There has long been a stigma attached to the consumption of cider in England; it has a reputation for attracting teenagers not yet old enough to legally drink.
Merrydown cider, with an ABV of 7.5%, was the staple for teenagers where I grew up – despite the fact that I lived within five miles of two distinguished Kentish cider makers; Biddenden and Kenny Cramp’s.
Biddenden’s range of ciders all have an ABV of 8% and Kenny Cramp’s produced the infamous Double Vision, with an ABV that ranged from 8% to 12%, depending on whether you believe the man himself or the label on the bottle.
Is it absolutely necessary to make these ciders so strong? By naming your brand Double Vision you are certainly catering for the type of person that will drink it with one goal in mind. Is it really any wonder then, that the kids are more interested than the serious cider drinkers?
It seems that Sweden’s cider producers are also unsure about their target audience.
Firstly, let's consider Swedish cider’s exclusive retailer and prominent reviewer Systembolaget. Believe it or not the words 'pärongodis' (pear drop), 'skumbanan' (foam banana), 'gelégodis' (jelly baby), 'smultronkarameller' (wild strawberry caramel) and 'tuttifrutti' (erm, tutti-frutti) are all used by Sweden's state controlled alcohol store to characterise the flavours of the Kopparberg and Hanna's range of ciders.
Does anybody else find this just a little disconcerting?
Perhaps you have become accustomed to the fact that Systembolaget currently has a monopoly on the sale of alcohol in Sweden. Maybe you are able to ignore the way in which they have used sugary confections to describe these drinks – near blasphemy for cider aficionados.
However, can you honestly tell me it doesn't insult your intelligence that while you have to be twenty years of age to buy alcoholic cider in this country, the only store legally entitled to sell it is proudly telling you it tastes like kids' candy?
This brings us to my next point: the Swedish breweries. By producing sickly sweet, carbonated ciders with names like strawberry desire and flavours we have already mentioned, what exactly is their target demographic? If it's anyone actually old enough to purchase their products then they are way off the mark.
Carlsberg Sweden's Xider brand even produce a bottled special edition Xider X-mas, which claims to have 'Julstämning med snö i flaskan' or 'Christmas spirit with snow in the bottle'. The drink is 'Christmas red', flavoured with ‘mistletoe and orange’ and the 'glittery snowflakes' are created using a harmless artificial colouring called Candurin.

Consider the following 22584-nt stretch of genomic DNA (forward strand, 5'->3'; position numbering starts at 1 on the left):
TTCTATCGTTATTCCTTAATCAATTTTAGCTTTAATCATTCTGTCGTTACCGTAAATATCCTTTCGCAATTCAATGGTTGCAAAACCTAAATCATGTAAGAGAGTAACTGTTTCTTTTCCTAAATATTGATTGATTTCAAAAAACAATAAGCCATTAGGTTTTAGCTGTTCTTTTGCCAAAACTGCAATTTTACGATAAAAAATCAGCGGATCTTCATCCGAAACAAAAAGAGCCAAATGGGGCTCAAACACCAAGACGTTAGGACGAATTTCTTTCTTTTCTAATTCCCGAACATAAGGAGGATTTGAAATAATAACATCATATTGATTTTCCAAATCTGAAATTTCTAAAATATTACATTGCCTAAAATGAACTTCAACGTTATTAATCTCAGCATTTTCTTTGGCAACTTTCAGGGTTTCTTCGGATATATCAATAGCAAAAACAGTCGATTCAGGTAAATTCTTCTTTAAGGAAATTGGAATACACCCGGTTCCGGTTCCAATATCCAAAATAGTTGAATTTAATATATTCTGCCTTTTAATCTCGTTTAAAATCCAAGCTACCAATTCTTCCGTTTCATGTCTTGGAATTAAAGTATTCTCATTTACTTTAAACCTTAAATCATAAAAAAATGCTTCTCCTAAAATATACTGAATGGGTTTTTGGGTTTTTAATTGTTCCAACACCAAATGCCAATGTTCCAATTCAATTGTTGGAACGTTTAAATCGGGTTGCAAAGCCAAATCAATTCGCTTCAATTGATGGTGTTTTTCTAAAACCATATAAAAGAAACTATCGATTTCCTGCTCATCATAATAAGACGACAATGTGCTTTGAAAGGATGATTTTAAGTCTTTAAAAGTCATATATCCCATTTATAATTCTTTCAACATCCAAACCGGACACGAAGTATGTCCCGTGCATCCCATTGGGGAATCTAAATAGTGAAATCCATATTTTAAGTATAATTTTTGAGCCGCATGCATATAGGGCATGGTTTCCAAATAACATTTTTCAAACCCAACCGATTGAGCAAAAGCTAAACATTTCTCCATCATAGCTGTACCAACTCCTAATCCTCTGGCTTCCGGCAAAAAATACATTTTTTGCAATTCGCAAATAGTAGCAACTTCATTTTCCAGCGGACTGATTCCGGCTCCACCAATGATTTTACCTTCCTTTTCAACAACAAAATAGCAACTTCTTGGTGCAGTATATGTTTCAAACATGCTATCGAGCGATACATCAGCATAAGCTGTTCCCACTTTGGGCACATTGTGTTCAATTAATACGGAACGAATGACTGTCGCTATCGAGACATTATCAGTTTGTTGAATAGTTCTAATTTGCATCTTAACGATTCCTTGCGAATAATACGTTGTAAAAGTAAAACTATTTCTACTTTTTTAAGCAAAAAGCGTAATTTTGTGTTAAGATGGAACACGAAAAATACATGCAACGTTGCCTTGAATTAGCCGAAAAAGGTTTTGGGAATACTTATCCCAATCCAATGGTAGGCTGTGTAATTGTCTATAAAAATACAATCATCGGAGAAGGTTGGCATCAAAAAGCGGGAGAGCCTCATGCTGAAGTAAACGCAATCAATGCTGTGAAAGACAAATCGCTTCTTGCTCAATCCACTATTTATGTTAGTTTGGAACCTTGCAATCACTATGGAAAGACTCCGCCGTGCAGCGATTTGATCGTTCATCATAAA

Maybe Carlsberg have struck gold here – you can just imagine the queues at Systembolaget during the festive season; young professionals, newly-weds, fathers-to-be, housewives, pensioners – all keen to get their hands on a red sugary drink called Xider that tastes like Fanta and thinks it's a snow globe.
This brings us to my third and final point: the question of responsible marketing. Is it really socially acceptable to give alcoholic drinks frivolous names and childish gimmicks, whilst comparing their flavours to children's sweets?
This is definitely where England’s hypocrisy shines through – I recall from my days as a pub landlord the birth of the 'alcopop' market and the political backlash it created. One of my best selling bottled drinks in 1995-1996 was Hooper's Hooch but brewers Bass were forced to re-launch the product with a new label – the words 'Alcoholic lemonade' were replaced with 'Alcoholic lemon drink' – and a lesser sugar content, following fears that it was encouraging underage drinking.
Fair enough, but do they honestly think that Kenny Cramp’s Double Vision is aimed at the discerning adult cider drinker?
I’ll leave you with my personal favourite of Systembolaget’s cider reviews: Kopparberg's imaginatively named Cider Super Strong (with a formidable ABV content of 8.5%) apparently tastes like a 'svartvinbärsvingummi' – that’s a blackcurrant wine gum to you and me.